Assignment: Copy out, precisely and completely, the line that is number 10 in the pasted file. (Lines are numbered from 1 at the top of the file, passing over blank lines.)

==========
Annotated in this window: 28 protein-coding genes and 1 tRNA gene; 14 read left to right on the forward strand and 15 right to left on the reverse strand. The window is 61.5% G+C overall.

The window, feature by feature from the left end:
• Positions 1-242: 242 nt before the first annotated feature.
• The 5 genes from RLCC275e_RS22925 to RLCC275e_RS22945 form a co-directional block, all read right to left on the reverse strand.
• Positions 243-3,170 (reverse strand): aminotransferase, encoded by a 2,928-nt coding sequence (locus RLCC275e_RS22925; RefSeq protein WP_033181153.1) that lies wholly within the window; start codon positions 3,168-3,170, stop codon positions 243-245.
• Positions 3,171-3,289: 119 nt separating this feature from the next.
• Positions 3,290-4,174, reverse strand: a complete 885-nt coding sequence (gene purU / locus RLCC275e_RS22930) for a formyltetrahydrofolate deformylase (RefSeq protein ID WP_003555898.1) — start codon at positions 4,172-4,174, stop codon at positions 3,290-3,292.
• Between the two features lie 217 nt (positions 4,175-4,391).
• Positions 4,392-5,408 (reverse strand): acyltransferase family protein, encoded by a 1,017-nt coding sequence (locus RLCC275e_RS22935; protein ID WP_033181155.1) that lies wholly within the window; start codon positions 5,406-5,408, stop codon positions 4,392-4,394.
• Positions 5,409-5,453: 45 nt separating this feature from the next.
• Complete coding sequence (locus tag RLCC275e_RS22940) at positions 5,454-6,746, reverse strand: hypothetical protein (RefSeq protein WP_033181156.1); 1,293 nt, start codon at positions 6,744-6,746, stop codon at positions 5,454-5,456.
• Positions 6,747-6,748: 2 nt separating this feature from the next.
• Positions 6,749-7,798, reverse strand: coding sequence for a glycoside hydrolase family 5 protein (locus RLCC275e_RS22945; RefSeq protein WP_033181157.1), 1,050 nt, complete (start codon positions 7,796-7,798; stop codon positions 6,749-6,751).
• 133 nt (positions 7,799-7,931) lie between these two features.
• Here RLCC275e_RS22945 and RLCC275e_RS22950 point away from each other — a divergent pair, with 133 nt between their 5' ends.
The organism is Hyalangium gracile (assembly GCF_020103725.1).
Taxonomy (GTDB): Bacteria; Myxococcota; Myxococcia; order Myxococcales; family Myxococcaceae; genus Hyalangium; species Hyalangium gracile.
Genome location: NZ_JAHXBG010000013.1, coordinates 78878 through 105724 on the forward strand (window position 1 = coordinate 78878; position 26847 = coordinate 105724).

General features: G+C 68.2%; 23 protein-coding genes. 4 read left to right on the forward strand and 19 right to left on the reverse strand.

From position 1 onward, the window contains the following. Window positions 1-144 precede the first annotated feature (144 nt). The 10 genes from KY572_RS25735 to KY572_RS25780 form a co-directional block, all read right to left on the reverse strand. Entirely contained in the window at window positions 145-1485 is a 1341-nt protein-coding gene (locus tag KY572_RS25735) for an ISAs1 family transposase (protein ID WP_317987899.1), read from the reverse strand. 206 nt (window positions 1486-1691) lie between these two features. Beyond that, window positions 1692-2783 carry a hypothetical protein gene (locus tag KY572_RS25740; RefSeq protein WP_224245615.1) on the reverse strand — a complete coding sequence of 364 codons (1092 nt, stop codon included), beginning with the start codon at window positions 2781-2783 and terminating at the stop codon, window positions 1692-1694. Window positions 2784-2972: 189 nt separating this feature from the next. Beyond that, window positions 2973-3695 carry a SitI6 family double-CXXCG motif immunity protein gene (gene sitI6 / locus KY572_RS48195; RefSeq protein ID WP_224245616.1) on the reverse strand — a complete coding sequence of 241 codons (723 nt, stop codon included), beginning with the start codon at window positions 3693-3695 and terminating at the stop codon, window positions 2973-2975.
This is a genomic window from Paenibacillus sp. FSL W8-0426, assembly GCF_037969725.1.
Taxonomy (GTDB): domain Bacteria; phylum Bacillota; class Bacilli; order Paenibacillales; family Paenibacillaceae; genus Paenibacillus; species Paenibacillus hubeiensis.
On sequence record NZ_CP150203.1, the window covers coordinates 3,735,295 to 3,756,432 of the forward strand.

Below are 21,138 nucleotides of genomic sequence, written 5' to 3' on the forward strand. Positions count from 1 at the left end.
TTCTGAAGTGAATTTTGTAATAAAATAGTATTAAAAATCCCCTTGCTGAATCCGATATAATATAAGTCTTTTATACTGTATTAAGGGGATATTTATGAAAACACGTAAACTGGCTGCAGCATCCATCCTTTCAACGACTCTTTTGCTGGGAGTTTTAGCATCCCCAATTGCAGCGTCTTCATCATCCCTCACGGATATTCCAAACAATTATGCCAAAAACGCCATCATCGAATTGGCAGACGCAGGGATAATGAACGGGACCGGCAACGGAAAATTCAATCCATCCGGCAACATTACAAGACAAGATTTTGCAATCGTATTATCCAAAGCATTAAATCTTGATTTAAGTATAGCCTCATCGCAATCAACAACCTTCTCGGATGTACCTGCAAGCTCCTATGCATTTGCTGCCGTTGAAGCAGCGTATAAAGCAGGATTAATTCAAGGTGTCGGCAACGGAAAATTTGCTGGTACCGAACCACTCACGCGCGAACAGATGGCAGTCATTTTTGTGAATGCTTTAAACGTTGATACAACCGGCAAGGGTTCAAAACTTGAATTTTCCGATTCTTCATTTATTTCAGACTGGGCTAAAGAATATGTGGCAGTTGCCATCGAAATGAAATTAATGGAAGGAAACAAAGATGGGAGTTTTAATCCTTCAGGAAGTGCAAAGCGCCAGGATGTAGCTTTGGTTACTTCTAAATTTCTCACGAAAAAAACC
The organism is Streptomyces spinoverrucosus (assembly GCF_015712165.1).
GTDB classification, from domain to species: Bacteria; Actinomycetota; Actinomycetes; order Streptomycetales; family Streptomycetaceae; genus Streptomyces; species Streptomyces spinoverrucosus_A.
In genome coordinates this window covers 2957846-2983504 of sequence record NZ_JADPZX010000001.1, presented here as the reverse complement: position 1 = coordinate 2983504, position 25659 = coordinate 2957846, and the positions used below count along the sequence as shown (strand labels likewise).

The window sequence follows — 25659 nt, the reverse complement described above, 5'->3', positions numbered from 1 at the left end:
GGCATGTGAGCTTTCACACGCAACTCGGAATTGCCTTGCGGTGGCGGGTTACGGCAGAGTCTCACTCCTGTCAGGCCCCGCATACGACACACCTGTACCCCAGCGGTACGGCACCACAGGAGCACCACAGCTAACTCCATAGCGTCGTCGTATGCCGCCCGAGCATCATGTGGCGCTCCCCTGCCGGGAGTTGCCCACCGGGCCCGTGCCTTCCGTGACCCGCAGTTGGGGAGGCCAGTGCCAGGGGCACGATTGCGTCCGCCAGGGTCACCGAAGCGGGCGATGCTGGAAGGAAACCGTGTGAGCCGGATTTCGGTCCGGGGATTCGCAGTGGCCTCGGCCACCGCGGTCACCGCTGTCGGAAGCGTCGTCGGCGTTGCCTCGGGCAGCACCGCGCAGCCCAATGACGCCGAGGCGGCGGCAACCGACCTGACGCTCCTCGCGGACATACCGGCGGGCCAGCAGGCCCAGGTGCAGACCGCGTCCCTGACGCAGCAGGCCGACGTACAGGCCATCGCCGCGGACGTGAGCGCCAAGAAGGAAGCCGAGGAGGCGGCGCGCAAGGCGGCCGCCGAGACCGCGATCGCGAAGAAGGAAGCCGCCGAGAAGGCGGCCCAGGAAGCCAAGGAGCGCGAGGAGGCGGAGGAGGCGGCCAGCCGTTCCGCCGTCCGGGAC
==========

• Positions 5,409-5,453: 45 nt separating this feature from the next.